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Dodge Paddock & Beal Preserve – Stonington / property details / get directions

This small area has a big history. Take some time to read the sign on the property and some of the articles on the website for this preserve. For a while, there was a pottery factory here, and then a butcher shop, and finally a lovely open green space for the Borough. In recent years, this preserve has been severely damaged by strong storms, hurricanes, and high tides. Many hundreds of hours of stewardship have helped to restore some of the area by removing invasive plants and encouraging the growth of native plants that will help protect this land in the future. Please take the time to explore this special area closely; look for clues, and read the signage too.

Total Hike & Seek Targets: 7

Don’t forget to take photos of your finds and share on Instagram with #myavalonia or email to avaloniaphotos@gmail.com!

SIGN

 POTTERY

There are bits of pottery scattered near the shore.  You are welcome to explore but we ask that you “take only pictures” and not remove pieces from the site.  Find an interesting piece of pottery.

EELGRASS

The long strands of seaweed that collect along the shore grow in the ocean and are called eelgrass. It grows in large patches underwater and makes great habitat for young fish and shellfish. When it washes up on shore it may look messy, but it really helps provide protection for the sandy shores and marshes and provides great hiding places for lots of small insects and invertebrates. Find some eelgrass.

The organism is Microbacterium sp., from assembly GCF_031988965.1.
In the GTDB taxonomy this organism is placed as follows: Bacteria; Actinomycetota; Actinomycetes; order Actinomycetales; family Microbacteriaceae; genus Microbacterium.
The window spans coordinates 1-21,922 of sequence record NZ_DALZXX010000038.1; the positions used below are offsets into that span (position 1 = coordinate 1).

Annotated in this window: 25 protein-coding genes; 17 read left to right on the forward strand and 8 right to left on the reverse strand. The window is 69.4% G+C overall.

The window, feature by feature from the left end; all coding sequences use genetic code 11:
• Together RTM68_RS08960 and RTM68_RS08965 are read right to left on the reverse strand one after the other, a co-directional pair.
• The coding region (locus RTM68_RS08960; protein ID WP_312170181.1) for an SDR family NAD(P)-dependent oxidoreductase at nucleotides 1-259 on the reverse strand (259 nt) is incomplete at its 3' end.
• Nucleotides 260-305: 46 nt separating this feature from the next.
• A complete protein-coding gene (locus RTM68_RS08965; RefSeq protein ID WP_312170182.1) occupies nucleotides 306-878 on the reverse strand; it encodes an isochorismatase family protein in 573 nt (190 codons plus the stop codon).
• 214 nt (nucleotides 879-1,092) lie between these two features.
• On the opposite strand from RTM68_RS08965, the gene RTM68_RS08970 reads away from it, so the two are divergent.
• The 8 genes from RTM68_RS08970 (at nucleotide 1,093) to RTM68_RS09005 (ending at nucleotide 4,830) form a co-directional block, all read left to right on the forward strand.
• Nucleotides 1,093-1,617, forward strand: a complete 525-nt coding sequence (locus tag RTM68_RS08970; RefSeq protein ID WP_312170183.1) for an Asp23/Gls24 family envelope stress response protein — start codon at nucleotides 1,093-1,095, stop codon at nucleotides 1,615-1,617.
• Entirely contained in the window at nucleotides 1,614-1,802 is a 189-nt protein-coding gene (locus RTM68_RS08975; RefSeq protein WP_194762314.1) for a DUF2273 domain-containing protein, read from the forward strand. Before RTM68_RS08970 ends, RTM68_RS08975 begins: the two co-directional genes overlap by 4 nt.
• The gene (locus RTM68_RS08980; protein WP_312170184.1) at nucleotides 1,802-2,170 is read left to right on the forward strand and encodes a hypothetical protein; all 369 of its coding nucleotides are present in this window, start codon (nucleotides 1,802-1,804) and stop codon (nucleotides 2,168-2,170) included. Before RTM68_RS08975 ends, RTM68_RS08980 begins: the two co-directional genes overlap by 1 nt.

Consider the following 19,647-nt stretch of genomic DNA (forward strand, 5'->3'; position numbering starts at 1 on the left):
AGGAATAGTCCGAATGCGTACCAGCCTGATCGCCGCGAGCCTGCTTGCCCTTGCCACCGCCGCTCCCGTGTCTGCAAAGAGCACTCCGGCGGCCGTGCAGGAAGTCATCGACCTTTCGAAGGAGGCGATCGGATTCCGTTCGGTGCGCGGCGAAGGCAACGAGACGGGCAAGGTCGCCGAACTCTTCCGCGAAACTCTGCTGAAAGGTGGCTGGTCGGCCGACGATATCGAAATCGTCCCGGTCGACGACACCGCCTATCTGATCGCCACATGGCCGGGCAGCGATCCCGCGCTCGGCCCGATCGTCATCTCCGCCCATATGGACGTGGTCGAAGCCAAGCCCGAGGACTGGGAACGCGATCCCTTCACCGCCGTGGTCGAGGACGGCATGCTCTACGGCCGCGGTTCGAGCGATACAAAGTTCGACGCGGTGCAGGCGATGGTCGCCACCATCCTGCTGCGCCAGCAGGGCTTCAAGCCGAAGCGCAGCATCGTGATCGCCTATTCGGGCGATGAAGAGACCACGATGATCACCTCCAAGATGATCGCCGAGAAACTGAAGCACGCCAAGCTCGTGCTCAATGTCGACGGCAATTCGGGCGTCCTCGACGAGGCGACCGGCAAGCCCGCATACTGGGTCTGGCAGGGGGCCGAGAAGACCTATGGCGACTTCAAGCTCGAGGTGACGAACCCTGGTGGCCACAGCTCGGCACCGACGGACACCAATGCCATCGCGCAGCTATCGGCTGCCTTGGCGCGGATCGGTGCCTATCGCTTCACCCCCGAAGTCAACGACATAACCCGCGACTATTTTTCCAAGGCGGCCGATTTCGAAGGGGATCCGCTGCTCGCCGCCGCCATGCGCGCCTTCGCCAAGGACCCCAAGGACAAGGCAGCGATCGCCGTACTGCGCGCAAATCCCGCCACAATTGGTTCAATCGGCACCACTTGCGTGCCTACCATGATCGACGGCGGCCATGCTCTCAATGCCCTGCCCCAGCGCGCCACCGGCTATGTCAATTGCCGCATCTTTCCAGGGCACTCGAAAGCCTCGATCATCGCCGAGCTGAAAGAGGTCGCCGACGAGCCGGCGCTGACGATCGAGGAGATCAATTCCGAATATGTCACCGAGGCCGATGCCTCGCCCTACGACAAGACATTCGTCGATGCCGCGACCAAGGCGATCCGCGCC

SEASHELLS & TIDE POOLS

When the tide is low, there are tide pools and small areas of beach that can be explored. See how many types of seashells you can find. The most common is the slipper shell, which washes up by the thousands at certain times of year. If you are careful, at low tide you can explore along the rocks and in the pools for snails and crabs.

MUDFLATS

Areas of mud and shallow water may look boring to us, but many birds with long legs and long beaks, (shorebirds, sandpipers, herons, and egrets) like to use these areas to look for small fish, shrimp, and other good food items buried in the mud. Are there birds here today? Is the open area muddy or covered with water? It changes with the tides.

MARSH GRASS

Only certain plants are able to grow in the wet, salty mud. Marsh grasses love this area. They provide homes and hiding places for many creatures and help to stabilize the marsh itself. Notice the spiky stiff grass (Spartina alterniflora) growing up in the mudflat area.

Message Regarding Coronavirus

Our trails remain open to the public, but we request that you avoid any gathering beyond immediate family and carefully observe social-distancing protocol. All public events are cancelled until further notice, and our office is closed.

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